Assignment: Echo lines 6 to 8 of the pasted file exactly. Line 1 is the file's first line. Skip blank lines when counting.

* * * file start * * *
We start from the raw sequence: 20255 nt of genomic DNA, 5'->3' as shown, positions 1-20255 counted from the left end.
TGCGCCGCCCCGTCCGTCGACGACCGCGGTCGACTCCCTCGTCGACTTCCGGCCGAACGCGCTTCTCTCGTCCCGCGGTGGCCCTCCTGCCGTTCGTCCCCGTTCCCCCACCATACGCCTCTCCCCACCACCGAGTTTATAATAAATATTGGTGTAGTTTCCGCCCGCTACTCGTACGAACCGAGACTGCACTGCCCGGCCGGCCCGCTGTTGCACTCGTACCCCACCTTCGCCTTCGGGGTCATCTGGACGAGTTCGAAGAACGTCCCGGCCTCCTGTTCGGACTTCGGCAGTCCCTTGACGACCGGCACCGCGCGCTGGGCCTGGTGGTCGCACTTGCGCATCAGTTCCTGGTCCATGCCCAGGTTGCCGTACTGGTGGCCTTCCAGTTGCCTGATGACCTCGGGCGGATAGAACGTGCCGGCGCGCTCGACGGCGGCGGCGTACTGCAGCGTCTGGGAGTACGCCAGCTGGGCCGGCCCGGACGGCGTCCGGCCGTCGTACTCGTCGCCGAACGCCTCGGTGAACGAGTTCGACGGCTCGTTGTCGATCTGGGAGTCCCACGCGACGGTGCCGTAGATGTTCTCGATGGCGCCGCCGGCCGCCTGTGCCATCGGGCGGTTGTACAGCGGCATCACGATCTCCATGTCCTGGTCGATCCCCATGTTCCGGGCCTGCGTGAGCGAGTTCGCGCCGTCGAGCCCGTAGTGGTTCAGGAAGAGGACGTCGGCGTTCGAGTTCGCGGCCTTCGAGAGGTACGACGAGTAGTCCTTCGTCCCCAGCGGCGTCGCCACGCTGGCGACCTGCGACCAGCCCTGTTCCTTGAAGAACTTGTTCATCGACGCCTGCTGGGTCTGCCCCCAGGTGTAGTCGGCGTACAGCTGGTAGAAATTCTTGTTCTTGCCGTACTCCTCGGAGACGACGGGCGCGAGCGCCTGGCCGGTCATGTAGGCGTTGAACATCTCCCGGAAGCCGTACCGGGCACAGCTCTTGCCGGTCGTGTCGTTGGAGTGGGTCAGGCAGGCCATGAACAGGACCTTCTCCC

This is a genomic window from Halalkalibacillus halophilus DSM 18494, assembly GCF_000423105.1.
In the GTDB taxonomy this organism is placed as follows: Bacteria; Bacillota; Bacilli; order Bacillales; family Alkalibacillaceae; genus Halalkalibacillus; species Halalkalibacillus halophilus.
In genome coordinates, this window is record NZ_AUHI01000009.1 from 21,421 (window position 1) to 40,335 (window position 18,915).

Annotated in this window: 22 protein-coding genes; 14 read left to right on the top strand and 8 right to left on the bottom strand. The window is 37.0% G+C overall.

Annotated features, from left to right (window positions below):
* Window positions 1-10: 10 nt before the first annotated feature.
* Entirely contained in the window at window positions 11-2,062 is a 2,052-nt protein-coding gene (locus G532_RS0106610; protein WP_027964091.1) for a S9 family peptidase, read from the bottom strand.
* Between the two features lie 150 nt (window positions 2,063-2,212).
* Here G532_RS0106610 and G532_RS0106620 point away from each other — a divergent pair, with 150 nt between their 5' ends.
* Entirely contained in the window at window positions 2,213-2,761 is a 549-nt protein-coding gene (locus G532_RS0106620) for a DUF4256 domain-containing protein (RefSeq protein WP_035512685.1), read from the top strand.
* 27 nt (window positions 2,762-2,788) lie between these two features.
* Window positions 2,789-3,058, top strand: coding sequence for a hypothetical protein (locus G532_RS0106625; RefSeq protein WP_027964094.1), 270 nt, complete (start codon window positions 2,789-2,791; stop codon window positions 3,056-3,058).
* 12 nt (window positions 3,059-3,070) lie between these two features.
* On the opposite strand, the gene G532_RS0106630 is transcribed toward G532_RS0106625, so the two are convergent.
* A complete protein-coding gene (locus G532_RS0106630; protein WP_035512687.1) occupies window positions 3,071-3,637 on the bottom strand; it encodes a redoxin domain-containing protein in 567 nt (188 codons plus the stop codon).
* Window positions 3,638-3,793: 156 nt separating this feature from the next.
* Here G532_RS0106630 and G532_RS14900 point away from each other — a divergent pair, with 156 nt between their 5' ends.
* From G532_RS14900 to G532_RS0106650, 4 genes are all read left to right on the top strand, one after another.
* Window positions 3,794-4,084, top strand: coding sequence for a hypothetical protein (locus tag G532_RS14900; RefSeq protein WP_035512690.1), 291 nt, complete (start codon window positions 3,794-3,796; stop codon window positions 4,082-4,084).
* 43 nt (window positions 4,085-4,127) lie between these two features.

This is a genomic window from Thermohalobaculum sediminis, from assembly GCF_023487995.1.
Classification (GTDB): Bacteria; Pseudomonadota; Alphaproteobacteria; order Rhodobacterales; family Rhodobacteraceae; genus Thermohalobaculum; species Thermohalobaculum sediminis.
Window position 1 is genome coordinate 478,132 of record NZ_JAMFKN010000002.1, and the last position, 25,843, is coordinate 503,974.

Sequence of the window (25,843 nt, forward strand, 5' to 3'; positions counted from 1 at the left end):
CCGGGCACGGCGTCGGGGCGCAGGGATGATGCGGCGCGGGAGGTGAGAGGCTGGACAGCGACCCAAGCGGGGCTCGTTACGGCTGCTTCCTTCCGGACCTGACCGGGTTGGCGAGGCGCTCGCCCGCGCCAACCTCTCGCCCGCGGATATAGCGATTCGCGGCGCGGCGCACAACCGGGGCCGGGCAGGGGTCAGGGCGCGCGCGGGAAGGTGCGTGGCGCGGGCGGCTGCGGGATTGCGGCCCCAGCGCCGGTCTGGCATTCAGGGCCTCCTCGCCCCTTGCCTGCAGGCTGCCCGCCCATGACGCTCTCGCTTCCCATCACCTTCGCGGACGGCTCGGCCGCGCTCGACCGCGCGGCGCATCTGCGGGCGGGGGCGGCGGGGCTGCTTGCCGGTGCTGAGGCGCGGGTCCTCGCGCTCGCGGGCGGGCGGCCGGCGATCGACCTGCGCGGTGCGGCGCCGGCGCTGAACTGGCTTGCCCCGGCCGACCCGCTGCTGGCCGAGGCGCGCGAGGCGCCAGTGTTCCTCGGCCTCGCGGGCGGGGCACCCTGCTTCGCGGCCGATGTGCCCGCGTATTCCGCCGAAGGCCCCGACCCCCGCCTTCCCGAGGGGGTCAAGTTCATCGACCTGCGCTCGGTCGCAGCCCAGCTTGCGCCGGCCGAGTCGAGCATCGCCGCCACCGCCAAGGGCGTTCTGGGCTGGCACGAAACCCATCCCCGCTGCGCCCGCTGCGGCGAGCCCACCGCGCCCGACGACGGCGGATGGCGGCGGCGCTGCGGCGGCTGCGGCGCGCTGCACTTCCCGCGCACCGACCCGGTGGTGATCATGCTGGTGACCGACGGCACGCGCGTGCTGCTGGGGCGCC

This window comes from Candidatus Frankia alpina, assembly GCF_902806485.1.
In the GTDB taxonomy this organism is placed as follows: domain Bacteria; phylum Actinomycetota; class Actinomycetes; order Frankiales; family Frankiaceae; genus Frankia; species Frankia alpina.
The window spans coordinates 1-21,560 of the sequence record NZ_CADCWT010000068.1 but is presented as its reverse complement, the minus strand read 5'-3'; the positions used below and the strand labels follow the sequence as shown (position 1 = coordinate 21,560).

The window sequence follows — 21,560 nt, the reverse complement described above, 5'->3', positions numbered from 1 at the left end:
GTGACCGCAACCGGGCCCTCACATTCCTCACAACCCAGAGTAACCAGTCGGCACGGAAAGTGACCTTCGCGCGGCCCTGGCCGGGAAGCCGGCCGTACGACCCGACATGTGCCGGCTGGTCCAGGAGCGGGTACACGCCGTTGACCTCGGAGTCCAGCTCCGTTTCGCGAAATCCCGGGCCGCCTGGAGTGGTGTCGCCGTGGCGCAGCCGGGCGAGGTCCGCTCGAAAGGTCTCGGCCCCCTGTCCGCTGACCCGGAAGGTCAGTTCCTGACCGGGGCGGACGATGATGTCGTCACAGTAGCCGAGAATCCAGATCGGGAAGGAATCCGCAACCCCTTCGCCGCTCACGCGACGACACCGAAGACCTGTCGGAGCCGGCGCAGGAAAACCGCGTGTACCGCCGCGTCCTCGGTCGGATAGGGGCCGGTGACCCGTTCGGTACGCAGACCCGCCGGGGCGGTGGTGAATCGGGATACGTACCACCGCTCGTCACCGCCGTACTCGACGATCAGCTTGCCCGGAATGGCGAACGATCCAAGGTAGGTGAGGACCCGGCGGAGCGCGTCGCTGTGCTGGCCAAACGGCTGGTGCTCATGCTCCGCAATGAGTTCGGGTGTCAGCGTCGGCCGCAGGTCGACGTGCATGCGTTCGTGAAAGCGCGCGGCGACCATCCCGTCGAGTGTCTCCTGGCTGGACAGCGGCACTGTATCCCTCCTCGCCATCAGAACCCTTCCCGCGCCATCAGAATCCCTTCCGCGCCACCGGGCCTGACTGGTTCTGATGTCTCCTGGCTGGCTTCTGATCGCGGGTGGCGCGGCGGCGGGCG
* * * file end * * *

Annotated in this window: 22 protein-coding genes; 14 read left to right on the top strand and 8 right to left on the bottom strand. The window is 37.0% G+C overall.

Annotated features, from left to right (window positions below):
* Window positions 1-10: 10 nt before the first annotated feature.